Groups say problems could overwhelm actions.
TORONTO, Aug. 15 /CNW/ - The Federal and Ontario governments' release of
their 3-year Great Lakes work plan has raised concerns among leading Great
Lakes based organizations. The most recent Canada-Ontario Agreement (COA),
released yesterday, five months after the last Agreement expired, sets out
actions and funding for the governments to carry out their shared obligations
under the Great Lakes Water Quality Agreement.
The Canadian Environmental Law Association (CELA), Environmental Defence
and Great Lakes United say the Canada-Ontario Agreement (COA) will do too
little, too slowly to clean up and protect the Great Lakes in the long term.
Concerns focus on whether the work plans and commitments will keep pace with
the challenges to the health and well being of the ecosystem.
1) Specific federal and provincial funding commitments to implement the
COA programs between 2007-2010 remain vague and difficult to
2) The governments' plan would extend the current Agreement, and adds
several new requirements. However, what remains unanswered is when
the governments plan to undertake a substantive review of the
effectiveness of COA.
3) The lack of targets and deadlines to eliminate and reduce the most
toxic and harmful substances, and the completion of clean up of Great
Lakes hotspots, will limit this Agreement's effectiveness.
"Many questions remain on the lack of goals and targets to prevent the
release of most toxic chemicals to the Lakes. This leaves us wondering whether
COA will actually result in the Great Lakes being cleaner and safer by 2010,"
said Fe de Leon, researcher with the Canadian Environmental Law Association.
"The federal and provincial governments should immediately establish a
long-term vision and plan for the Great Lakes that includes line by line
budgets needed to carry out the plan. The US Great Lakes Collaborative has
done a detailed plan with budgets for actions. They are currently seeking
approvals from Congress to complete their clean-up obligations. Unfortunately,
this Agreement still does not detail the resources necessary for the jobs that
need to be done in the Canadian portion of the Great Lakes. While there have
been some increased commitments to the overall budget, the governments have
not yet committed the billions of dollars needed to complete the Remedial
Action Plans for cleaning up the historical pollution in the 15 designated
Areas of Concern," said John Jackson, the Clean Production Program Director of
Great Lakes United.
The Great Lakes is the primary source of drinking water for over 8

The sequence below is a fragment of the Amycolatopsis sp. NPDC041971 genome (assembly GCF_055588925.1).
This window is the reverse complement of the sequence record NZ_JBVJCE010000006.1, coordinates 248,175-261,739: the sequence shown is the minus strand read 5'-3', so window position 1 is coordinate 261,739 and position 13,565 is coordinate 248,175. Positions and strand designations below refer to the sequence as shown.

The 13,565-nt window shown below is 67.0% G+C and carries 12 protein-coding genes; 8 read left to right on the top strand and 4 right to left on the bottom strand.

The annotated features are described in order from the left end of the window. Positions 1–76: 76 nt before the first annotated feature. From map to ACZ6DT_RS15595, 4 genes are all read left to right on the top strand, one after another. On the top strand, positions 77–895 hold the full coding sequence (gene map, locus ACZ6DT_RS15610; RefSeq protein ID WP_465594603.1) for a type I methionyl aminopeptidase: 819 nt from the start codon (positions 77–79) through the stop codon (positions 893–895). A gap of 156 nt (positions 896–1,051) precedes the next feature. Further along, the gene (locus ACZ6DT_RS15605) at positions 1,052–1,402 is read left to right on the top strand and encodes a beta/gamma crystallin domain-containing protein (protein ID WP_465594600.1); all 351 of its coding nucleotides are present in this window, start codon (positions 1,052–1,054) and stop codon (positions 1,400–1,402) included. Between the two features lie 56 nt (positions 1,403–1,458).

million Canadians and is the largest fresh water body in the world. Over the
past three decades, the Great Lakes have been subject to chronic threats from
continuing high levels of toxic pollution from industrial activities, sewage
discharges, eutrophication from increasing discharges of phosphorus, impacts
from urbanization and development. New stresses are complicating the ability
to restore the Great Lakes. Increasing numbers of alien invasive species,
climate change impacts, and detection of new toxic substances and
pharmaceutical products in water further threaten the quality of drinking
water, ecosystems and human health. "We worry that incremental steps may not
be big enough to keep pace with the complex interactions we are seeing in the
ecosystem. It is increasingly difficult to know if individual and cumulative
actions will ever be able to achieve the overall goals of restoration and
protection of the Great Lakes." said Sarah Miller, Researcher at CELA.
Some of the recent announcements by the federal and provincial
governments on protecting water sources, air pollution, and managing toxic
substances are mentioned in the new COA but without detail on how these
activities will be implemented. As well, several important new provisions on
drinking water source protection and tracking climate change impacts have been
added. The federal government is currently reviewing suggested improvements to
the Canada-U.S. Great Lakes Water Quality Agreement and the Canadian
Environmental Protection Act but it is unclear if these new provisions will be
mirrored in these improvements.
"Canada's laws are still not up to the task of protecting the Great
Lakes," said Aaron Freeman, Policy Director at Environmental Defence. "Cities
are still dumping raw sewage into the Lakes, and industrial and agricultural
pollution threats are not being addressed."
Substantial submissions have been submitted by the Canadian Environmental
Law Association, Environmental Defence and Great Lakes United on COA. Visit:
www.cela.ca to download submissions.
For further information:
For further information: Sarah Miller, Canadian Environmental Law
Association, (416) 960-2284 ext. 213; John Jackson, Great Lakes United, (519)
744-7503; Mike Layton, Environmental Defence, (416) 323-9521 x 257